When Firm Land Collapses
“The earthquakes of 2003 that shook a land which appeared rather quiescent were like a bolt from the blue… The SB RAS Geophysical Surveys recorded seventy seven Мs >3.5 shocks, M = 7.3 the largest, between September 27 and October 15 in Gorny Altai. The main shock was felt to intensity IV within 1000 km. Altogether, the activity zone has experienced over two thousand shocks, and the process still continues ever decaying…” (Novikov et al., 2005).
We were on our way back from a field trip to Mongolia when good luck (for geologists) brought us to the area of the first intensity VII-VIII shocks of the Chuya earthquake. Bunny hopping on pits and bumps, we actually missed the very first shock and realized the might of what had happened ten minutes later at the sight of the road bestrewn with rock spalls.
The Chuya earthquake of September 27, 2003 that shook the Russian Altai was the largest over the time of instrumental seismicity, but auspiciously nobody was killed.
Scientists got an opportunity to investigate the full scope of surface rupture from a large seismic event in a region of complex geomorphology.
Geological effects produced by the Chuya earthquake offer a model which can serve to identify properly numerous traces of past earthquakes in the region and thus to update existing maps of seismic risk.
Beating our way through stones, we reached Aktash village enshrouded in the darkness of a fall night. The darkness was only broken now and then by lights from self-contained current generators and fires people made in the yards. People were scared by continuing shocks preceded by underground boom and did not dare to enter their houses for several days after the first shock.
Being the only geologists at hand all around, we had to lecture people on seismicity issues all the night long in the small local hotel while the vigorous forces from the Earth’s interior were demonstrating how helpless and perishable we all were. A few days later our perfectly fitted team set into studying the region of the main shock, which was the largest.
The Chuya event of September 27, 2003 was the greatest over the period of instrumental seismicity in the Gorny Altai but traces of past earthquakes found in the region indicate that shocks of a similar magnitude recur every one to three thousand years (Rogozhin & Platonova, 2002). If the recurrence time estimates are true, the following large event will keep people waiting for a very long time.
The geological effects of the Chuya earthquake in the southeastern Gorny Altai, which is a particular geomorphic site, can provide clues to this episode of seismic activity as well as to the origin of many landforms in the region commonly interpreted as signature of past seismic shocks.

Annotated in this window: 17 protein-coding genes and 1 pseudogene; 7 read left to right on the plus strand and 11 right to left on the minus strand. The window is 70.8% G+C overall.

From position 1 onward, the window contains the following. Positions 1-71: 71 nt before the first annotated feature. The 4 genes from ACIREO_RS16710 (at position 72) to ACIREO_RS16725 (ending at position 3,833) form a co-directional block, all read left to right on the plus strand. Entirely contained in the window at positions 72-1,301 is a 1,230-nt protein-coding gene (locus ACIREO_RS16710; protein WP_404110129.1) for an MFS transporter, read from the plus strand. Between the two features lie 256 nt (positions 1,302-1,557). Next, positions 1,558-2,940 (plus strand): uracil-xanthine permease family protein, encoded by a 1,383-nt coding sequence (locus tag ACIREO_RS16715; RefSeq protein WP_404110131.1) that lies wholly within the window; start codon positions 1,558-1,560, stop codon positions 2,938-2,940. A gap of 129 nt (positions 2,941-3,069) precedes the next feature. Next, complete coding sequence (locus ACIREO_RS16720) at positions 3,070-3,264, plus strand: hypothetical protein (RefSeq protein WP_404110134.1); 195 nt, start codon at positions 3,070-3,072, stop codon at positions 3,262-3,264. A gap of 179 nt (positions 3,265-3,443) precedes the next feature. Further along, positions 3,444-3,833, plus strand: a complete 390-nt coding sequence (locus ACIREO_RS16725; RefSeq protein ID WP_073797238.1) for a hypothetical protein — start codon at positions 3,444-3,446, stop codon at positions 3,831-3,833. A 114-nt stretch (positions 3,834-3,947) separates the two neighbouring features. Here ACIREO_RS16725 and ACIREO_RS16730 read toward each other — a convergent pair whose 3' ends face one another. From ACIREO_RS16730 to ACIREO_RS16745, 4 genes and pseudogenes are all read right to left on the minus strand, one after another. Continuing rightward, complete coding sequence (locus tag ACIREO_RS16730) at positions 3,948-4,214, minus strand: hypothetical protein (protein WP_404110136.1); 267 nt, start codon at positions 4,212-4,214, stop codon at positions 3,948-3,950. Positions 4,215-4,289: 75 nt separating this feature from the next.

Besides breaking down houses and bridges, seismic waves from large earthquakes produce numerous and diverse geological and geomorphic effects of different scales.
Hydrologic effects arise as seismic waves propagate through shallow aquifers in loose sediments. Groundwater disturbed by the waves takes up fine sand and clay particles and spouts either through cracked ground or through small holes in mud volcanoes (called gryphons).
Water fountains and mud volcanoes appear in areas where shocks are felt to intensity VI or higher, or even to intensity IV to V in areas of vulnerable hydrogeology. These minor and transient seismic features cannot be a key intensity criterion.
Gravity effects from earthquakes are among their most impressive indicators. Seismic shocks in highland regions of complex surface topography trigger slope processes. In simplest cases, they are debris flows whose traces disappear in a few years. Or, large blocks of massive rock, up to twenty cubic meters, can fall off and reach the valley floor “in leaps and bounds” to keep evidence of past earthquakes for millennia. Furthermore, seismic shocks can induce gravity sliding of unconsolidated sediments welded by perennial ice, which fall downhill and burst making piles of boulders on the valley floor.
Enormous landslides that mark the epicentral areas of old events can be produced by moderate shocks of intensity IX–X.
Surface ruptures constitute the most exciting group of coseismic effects. They are surface projections of the causative seismic fault planes in the case of medium earthquakes, whereas intensity XI–XII shocks can expose the fault plane itself, as in the Gobi-Altai earthquake of 1957. Large shocks of this magnitude are most often associated with dislocation of large crustal blocks along a fault under general regional compression, and seismic energy in extensional settings is released in numerous smaller events.
Surface ruptures produced by earthquakes have a shorter life span than the collapsed rocks but can stay for many thousands of years atop hills in a dry climate — such as that of Central Asia — and mark epicenters of past shocks and their causative faults.
The rupture pattern of the Chuya earthquake resembles a trail of machine-gun shots. The shock was not strong enough to expose the fault plane and we could see only a regular network of splaying subsidiary faults on its periphery.
Studies of the great Gorny Altai earthquake, the first one of this magnitude over the time of instrumental seismicity, provided comprehensive evidence of a surface rupture from a large event in specific geological and geomorphic conditions. This evidence will help conduct further high-density paleoseismological surveys with a view to updating the existing maps of seismic risk.